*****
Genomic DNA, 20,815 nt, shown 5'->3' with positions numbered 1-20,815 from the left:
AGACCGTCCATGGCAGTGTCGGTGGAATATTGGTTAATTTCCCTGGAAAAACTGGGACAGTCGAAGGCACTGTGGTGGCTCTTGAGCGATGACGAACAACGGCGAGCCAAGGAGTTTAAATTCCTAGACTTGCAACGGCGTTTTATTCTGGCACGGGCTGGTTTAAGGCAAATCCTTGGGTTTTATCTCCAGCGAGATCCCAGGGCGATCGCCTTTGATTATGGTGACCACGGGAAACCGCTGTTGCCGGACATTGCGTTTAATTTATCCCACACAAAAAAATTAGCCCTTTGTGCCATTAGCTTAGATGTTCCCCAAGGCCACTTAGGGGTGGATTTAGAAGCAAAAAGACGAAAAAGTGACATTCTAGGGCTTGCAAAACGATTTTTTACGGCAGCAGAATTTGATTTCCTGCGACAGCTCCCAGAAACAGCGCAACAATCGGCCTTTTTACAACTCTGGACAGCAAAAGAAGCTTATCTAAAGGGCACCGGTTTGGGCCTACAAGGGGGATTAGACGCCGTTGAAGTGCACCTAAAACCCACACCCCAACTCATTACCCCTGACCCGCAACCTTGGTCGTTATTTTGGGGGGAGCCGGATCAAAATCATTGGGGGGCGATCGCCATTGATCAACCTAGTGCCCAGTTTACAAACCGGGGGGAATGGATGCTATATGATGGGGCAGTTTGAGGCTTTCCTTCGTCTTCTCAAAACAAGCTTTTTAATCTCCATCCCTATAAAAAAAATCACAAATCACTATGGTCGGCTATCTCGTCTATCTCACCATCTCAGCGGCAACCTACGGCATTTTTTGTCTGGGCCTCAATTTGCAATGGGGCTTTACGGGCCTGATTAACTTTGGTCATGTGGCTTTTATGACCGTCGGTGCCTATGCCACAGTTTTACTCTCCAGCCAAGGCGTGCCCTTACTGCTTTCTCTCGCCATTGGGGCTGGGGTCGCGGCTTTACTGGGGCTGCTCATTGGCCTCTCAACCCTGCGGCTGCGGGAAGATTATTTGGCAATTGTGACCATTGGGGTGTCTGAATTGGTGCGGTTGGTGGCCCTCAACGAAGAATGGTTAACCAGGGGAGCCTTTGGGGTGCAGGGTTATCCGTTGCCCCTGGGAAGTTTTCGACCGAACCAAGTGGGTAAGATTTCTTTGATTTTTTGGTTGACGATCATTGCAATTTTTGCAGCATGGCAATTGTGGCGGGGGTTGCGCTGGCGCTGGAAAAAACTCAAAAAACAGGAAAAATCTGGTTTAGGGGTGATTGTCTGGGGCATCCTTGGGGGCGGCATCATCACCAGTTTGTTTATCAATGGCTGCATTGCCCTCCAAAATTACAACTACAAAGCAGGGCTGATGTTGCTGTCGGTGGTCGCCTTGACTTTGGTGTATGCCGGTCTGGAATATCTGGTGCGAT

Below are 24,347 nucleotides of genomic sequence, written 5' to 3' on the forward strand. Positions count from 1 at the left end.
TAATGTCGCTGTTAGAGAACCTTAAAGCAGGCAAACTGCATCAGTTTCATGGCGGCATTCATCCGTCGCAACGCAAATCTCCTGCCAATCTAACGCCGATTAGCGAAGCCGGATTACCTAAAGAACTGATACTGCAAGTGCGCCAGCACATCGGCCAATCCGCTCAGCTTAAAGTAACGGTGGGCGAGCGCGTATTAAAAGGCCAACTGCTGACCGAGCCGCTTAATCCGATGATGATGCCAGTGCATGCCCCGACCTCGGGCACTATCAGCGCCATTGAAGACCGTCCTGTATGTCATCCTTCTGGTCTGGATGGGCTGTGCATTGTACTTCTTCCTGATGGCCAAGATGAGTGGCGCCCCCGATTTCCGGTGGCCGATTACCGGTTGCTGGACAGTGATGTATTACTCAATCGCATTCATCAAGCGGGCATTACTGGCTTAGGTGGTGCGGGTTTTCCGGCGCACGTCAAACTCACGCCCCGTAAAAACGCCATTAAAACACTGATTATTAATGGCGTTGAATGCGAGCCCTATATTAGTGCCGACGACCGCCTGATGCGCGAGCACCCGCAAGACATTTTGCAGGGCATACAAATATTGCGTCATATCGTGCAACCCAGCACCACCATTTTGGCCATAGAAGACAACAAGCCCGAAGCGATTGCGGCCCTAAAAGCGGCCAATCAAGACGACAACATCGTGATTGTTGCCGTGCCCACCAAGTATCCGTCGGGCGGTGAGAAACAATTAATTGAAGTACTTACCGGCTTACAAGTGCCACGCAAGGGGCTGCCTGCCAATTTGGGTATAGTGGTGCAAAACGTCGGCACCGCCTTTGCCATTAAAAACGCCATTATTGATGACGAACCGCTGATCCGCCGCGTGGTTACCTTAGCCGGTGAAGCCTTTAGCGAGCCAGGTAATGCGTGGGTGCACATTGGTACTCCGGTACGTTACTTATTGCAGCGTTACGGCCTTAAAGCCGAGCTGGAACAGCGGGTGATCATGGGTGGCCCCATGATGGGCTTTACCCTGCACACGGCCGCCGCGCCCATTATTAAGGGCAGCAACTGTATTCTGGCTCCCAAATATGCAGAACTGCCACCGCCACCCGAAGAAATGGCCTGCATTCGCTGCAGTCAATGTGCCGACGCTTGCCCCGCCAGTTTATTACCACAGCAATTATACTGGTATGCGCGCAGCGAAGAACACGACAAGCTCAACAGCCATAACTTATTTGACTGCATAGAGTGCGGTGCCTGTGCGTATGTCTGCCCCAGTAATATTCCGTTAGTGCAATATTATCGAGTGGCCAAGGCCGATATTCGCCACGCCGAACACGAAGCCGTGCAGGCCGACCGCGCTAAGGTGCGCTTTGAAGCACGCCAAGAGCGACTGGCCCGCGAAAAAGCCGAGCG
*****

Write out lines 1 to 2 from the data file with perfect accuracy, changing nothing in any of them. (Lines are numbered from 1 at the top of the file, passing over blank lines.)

Genomic DNA, 20,815 nt, shown 5'->3' with positions numbered 1-20,815 from the left:
AGACCGTCCATGGCAGTGTCGGTGGAATATTGGTTAATTTCCCTGGAAAAACTGGGACAGTCGAAGGCACTGTGGTGGCTCTTGAGCGATGACGAACAACGGCGAGCCAAGGAGTTTAAATTCCTAGACTTGCAACGGCGTTTTATTCTGGCACGGGCTGGTTTAAGGCAAATCCTTGGGTTTTATCTCCAGCGAGATCCCAGGGCGATCGCCTTTGATTATGGTGACCACGGGAAACCGCTGTTGCCGGACATTGCGTTTAATTTATCCCACACAAAAAAATTAGCCCTTTGTGCCATTAGCTTAGATGTTCCCCAAGGCCACTTAGGGGTGGATTTAGAAGCAAAAAGACGAAAAAGTGACATTCTAGGGCTTGCAAAACGATTTTTTACGGCAGCAGAATTTGATTTCCTGCGACAGCTCCCAGAAACAGCGCAACAATCGGCCTTTTTACAACTCTGGACAGCAAAAGAAGCTTATCTAAAGGGCACCGGTTTGGGCCTACAAGGGGGATTAGACGCCGTTGAAGTGCACCTAAAACCCACACCCCAACTCATTACCCCTGACCCGCAACCTTGGTCGTTATTTTGGGGGGAGCCGGATCAAAATCATTGGGGGGCGATCGCCATTGATCAACCTAGTGCCCAGTTTACAAACCGGGGGGAATGGATGCTATATGATGGGGCAGTTTGAGGCTTTCCTTCGTCTTCTCAAAACAAGCTTTTTAATCTCCATCCCTATAAAAAAAATCACAAATCACTATGGTCGGCTATCTCGTCTATCTCACCATCTCAGCGGCAACCTACGGCATTTTTTGTCTGGGCCTCAATTTGCAATGGGGCTTTACGGGCCTGATTAACTTTGGTCATGTGGCTTTTATGACCGTCGGTGCCTATGCCACAGTTTTACTCTCCAGCCAAGGCGTGCCCTTACTGCTTTCTCTCGCCATTGGGGCTGGGGTCGCGGCTTTACTGGGGCTGCTCATTGGCCTCTCAACCCTGCGGCTGCGGGAAGATTATTTGGCAATTGTGACCATTGGGGTGTCTGAATTGGTGCGGTTGGTGGCCCTCAACGAAGAATGGTTAACCAGGGGAGCCTTTGGGGTGCAGGGTTATCCGTTGCCCCTGGGAAGTTTTCGACCGAACCAAGTGGGTAAGATTTCTTTGATTTTTTGGTTGACGATCATTGCAATTTTTGCAGCATGGCAATTGTGGCGGGGGTTGCGCTGGCGCTGGAAAAAACTCAAAAAACAGGAAAAATCTGGTTTAGGGGTGATTGTCTGGGGCATCCTTGGGGGCGGCATCATCACCAGTTTGTTTATCAATGGCTGCATTGCCCTCCAAAATTACAACTACAAAGCAGGGCTGATGTTGCTGTCGGTGGTCGCCTTGACTTTGGTGTATGCCGGTCTGGAATATCTGGTGCGAT